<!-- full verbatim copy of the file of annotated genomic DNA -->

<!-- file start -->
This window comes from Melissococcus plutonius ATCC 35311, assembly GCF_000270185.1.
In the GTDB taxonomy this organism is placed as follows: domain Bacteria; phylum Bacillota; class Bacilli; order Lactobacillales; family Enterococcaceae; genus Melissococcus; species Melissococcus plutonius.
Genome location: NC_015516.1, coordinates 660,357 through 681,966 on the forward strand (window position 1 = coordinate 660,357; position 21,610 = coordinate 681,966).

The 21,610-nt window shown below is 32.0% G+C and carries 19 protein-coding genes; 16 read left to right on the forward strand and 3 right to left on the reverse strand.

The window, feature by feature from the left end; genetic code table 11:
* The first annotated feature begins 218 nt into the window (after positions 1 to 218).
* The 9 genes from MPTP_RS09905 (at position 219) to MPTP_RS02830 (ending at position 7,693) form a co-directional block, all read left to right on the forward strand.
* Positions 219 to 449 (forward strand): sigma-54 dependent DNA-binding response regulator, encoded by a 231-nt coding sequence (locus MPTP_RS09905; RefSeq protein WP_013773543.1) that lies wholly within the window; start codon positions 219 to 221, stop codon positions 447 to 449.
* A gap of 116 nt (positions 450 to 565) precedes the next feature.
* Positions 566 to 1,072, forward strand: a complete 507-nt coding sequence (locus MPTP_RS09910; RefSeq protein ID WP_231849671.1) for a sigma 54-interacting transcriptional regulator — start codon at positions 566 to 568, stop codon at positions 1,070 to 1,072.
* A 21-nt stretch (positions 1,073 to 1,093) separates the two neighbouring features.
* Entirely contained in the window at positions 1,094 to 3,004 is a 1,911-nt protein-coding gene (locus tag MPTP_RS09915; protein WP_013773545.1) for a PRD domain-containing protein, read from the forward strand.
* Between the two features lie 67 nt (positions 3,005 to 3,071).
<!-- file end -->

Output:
This window comes from Melissococcus plutonius ATCC 35311, assembly GCF_000270185.1.
In the GTDB taxonomy this organism is placed as follows: domain Bacteria; phylum Bacillota; class Bacilli; order Lactobacillales; family Enterococcaceae; genus Melissococcus; species Melissococcus plutonius.
Genome location: NC_015516.1, coordinates 660,357 through 681,966 on the forward strand (window position 1 = coordinate 660,357; position 21,610 = coordinate 681,966).

The 21,610-nt window shown below is 32.0% G+C and carries 19 protein-coding genes; 16 read left to right on the forward strand and 3 right to left on the reverse strand.

The window, feature by feature from the left end; genetic code table 11:
* The first annotated feature begins 218 nt into the window (after positions 1 to 218).
* The 9 genes from MPTP_RS09905 (at position 219) to MPTP_RS02830 (ending at position 7,693) form a co-directional block, all read left to right on the forward strand.
* Positions 219 to 449 (forward strand): sigma-54 dependent DNA-binding response regulator, encoded by a 231-nt coding sequence (locus MPTP_RS09905; RefSeq protein WP_013773543.1) that lies wholly within the window; start codon positions 219 to 221, stop codon positions 447 to 449.
* A gap of 116 nt (positions 450 to 565) precedes the next feature.
* Positions 566 to 1,072, forward strand: a complete 507-nt coding sequence (locus MPTP_RS09910; RefSeq protein ID WP_231849671.1) for a sigma 54-interacting transcriptional regulator — start codon at positions 566 to 568, stop codon at positions 1,070 to 1,072.
* A 21-nt stretch (positions 1,073 to 1,093) separates the two neighbouring features.
* Entirely contained in the window at positions 1,094 to 3,004 is a 1,911-nt protein-coding gene (locus tag MPTP_RS09915; protein WP_013773545.1) for a PRD domain-containing protein, read from the forward strand.
* Between the two features lie 67 nt (positions 3,005 to 3,071).